Today in Apple history: Apple Store celebrates millionth online customer

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The Apple Store proves that tech fans like buying things online!
Turns out that tech fans like buying things online!
Photo: Ste Smith/Maxime Raphael/Flickr CC

December 5: Today in Apple history: Apple Store celebrates millionth online sale December 5, 2002: Apple says it served its millionth unique customer in the Apple Store online, marking a significant milestone for the company.

It is a benchmark worth celebrating for Apple, which launched its online store just five years earlier.

“Reaching our 1 millionth customer is a major milestone, and is proof positive that our online shopping experience is second to none,” Tim Cook, Apple’s executive vice president of worldwide sales and operations at the time, said in a statement. “The Apple Store is a popular way for a growing number of consumers and businesses to buy Apple products, and with extensive build-to-order capabilities, easy 1-Click shopping and free shipping on orders, it’s never been easier to buy a Mac online.”

Apple’s history of ignoring the web

Apple didn’t totally fail to see the importance of the internet during the 1990s. It ran services like Cyberdog, an OpenDoc-based suite of internet applications. It also operated eWorld, which was part messaging service, part news aggregator. (Both died by the time Steve Jobs returned to Apple.)

However, it is fair to say that — like a lot of companies established pre-internet — Apple was fumbling around looking for a way to tack the World Wide Web onto its existing business, and coming up blank.

Things changed rapidly when Jobs returned.

First came the iMac G3, a computer explicitly advertised as a machine for getting families and individuals onto the internet for the first time. Apple followed that with the similarly styled iBook, a colorful clamshell laptop that helped usher in the Wi-Fi revolution with its cable-free AirPort networking card.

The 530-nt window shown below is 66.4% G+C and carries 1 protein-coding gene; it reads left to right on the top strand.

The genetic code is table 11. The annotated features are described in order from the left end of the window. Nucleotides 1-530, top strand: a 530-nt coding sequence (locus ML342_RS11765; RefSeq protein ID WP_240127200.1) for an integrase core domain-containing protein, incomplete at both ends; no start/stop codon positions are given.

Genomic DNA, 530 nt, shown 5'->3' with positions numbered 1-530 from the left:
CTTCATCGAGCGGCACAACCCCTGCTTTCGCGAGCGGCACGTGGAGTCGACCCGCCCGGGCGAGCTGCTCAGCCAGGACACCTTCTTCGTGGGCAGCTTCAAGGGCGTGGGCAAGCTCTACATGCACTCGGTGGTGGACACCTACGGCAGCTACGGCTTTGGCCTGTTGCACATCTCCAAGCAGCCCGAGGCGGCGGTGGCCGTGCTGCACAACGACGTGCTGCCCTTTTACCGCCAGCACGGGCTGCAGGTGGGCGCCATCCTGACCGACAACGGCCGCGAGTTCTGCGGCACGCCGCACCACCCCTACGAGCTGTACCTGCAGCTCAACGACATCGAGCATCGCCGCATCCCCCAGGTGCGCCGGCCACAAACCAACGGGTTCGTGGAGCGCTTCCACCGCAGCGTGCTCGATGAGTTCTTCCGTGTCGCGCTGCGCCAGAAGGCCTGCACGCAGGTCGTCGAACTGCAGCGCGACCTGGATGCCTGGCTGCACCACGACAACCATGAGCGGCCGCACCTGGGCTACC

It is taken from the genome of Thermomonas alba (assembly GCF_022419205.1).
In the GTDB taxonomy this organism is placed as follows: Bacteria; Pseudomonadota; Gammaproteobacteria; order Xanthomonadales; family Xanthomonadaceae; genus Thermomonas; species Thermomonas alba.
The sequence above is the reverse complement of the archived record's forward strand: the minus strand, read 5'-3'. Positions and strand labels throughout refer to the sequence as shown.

However, Apple still lagged when it came to using the internet as anything other than a news page. Jobs wanted to rectify that. While running NeXT, he oversaw the development of a web application technology called WebObjects. When Apple acquired NeXT, Cupertino used this technology to build an online store to sell Macs.

See you in Dell

Apple — like the rest of the computing world — witnessed Dell’s success using this strategy in the 1990s. Michael Dell famously dissed Apple, saying that if he was running the company, he would shut it down and return the money to shareholders.

Perhaps motivated partly by wanting to turn the tables on Michael Dell (we know that comment irked Jobs), the Apple CEO personally oversaw the development of the Apple Store online with his typically blunt, perfectionist manner. As Jobs said during an Apple keynote, referring to Dell’s “rude” comment, “We’re coming after you, buddy!”

The move made total sense for Apple. As physical Apple retail stores showed, the company long had been irked by the way third-party retailers presented its goods. Apple wanted total control over the way its products got showcased. An online retail store proved perfect for that.

Apple Store online: Success from the start

When the online Apple Store launched in November 1997, it racked up more than $12 million during its first month.

Jump forward to 2002. The 1 millionth unique Apple Store customer showed that Apple’s strategy succeeded in a major way.

In later years, Apple would celebrate other landmark events, particularly during the iTunes era, with its heavy focus on numbers. (Apple has since pulled back from such transparency).

What was the first Apple product you ever ordered online? Leave your comments below.

  • bIg hIlL

    Yes the internet in the 90s was a different battlefield to the present day one. Back then it was only on dial-up connections – at least in the UK – and T1 connections were rare. The internet itself was good at that speed for nothing more than email and the availability of wares was made by Mr Blobby, Playdoh, Gold, Total and others with their disks, CD-ROMs that you would buy for between £20-£30 each, once you had a connection to a disk dealer. Then, perhaps you may become a source to the smaller fish, selling wares on diskettes in the free classified papers that circulated in your area. Sweet memories…